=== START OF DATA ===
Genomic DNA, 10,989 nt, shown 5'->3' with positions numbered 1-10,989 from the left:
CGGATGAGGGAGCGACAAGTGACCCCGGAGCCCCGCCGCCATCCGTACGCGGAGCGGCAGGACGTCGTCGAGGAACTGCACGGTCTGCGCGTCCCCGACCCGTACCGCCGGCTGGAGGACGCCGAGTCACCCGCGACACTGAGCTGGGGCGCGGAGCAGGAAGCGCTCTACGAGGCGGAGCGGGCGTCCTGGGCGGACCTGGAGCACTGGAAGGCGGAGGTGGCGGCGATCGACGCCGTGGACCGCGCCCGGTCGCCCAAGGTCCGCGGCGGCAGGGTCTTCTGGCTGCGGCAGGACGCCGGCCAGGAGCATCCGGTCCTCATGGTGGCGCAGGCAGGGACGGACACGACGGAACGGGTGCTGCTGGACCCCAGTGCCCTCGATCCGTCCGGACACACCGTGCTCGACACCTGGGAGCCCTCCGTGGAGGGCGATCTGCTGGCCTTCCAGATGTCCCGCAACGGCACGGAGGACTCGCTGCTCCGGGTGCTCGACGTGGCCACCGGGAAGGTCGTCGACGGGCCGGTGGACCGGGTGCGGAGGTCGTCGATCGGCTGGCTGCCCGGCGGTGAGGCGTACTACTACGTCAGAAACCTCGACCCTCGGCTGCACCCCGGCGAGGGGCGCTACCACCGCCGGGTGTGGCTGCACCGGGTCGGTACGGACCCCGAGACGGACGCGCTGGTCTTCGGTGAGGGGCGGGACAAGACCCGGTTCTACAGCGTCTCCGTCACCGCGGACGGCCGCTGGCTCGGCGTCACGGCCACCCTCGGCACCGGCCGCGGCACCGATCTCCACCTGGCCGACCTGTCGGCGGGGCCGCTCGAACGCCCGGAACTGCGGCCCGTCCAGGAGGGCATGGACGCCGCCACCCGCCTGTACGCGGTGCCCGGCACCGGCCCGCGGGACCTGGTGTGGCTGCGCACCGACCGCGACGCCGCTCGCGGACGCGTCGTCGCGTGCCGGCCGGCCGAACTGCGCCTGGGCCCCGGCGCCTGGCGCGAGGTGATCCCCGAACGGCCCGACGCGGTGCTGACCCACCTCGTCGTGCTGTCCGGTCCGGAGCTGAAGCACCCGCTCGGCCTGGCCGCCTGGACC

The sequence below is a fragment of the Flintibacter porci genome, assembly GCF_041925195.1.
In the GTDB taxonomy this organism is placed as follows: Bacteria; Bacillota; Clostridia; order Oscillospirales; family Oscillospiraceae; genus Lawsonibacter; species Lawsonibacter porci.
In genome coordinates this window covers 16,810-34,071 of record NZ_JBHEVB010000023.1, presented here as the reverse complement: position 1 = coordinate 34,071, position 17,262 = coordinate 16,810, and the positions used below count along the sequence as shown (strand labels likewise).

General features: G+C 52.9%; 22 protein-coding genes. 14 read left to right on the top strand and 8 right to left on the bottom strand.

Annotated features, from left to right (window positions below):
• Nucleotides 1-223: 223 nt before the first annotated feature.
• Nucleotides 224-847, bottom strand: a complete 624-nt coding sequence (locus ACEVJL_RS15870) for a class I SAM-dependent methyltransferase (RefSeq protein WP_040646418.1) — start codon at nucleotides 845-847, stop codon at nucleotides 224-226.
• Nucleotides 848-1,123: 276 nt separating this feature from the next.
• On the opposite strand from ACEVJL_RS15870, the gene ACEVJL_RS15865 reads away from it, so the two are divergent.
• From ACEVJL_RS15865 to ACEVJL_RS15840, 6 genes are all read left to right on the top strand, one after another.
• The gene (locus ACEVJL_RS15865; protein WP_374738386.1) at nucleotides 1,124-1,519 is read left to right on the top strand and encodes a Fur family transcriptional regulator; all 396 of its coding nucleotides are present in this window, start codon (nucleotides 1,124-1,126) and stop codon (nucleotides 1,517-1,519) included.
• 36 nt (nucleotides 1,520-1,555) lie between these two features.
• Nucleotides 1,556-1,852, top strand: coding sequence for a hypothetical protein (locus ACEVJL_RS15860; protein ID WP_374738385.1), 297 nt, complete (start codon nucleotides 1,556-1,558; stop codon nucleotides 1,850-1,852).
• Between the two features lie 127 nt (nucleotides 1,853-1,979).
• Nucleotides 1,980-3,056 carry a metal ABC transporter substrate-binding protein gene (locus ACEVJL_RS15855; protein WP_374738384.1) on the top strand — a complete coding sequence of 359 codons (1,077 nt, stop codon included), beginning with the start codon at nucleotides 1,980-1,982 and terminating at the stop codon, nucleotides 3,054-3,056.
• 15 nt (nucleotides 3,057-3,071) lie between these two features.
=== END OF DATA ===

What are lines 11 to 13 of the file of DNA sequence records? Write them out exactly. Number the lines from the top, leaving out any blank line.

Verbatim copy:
• On the opposite strand from ACEVJL_RS15870, the gene ACEVJL_RS15865 reads away from it, so the two are divergent.
• From ACEVJL_RS15865 to ACEVJL_RS15840, 6 genes are all read left to right on the top strand, one after another.
• The gene (locus ACEVJL_RS15865; protein WP_374738386.1) at nucleotides 1,124-1,519 is read left to right on the top strand and encodes a Fur family transcriptional regulator; all 396 of its coding nucleotides are present in this window, start codon (nucleotides 1,124-1,126) and stop codon (nucleotides 1,517-1,519) included.